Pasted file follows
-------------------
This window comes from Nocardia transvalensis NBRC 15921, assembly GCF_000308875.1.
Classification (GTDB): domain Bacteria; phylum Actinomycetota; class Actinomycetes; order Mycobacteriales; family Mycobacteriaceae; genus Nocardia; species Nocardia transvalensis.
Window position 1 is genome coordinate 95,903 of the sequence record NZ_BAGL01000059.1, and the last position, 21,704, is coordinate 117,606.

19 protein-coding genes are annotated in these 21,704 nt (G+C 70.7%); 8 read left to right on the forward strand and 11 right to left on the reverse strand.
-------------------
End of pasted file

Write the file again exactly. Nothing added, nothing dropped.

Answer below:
This window comes from Nocardia transvalensis NBRC 15921, assembly GCF_000308875.1.
Classification (GTDB): domain Bacteria; phylum Actinomycetota; class Actinomycetes; order Mycobacteriales; family Mycobacteriaceae; genus Nocardia; species Nocardia transvalensis.
Window position 1 is genome coordinate 95,903 of the sequence record NZ_BAGL01000059.1, and the last position, 21,704, is coordinate 117,606.

19 protein-coding genes are annotated in these 21,704 nt (G+C 70.7%); 8 read left to right on the forward strand and 11 right to left on the reverse strand.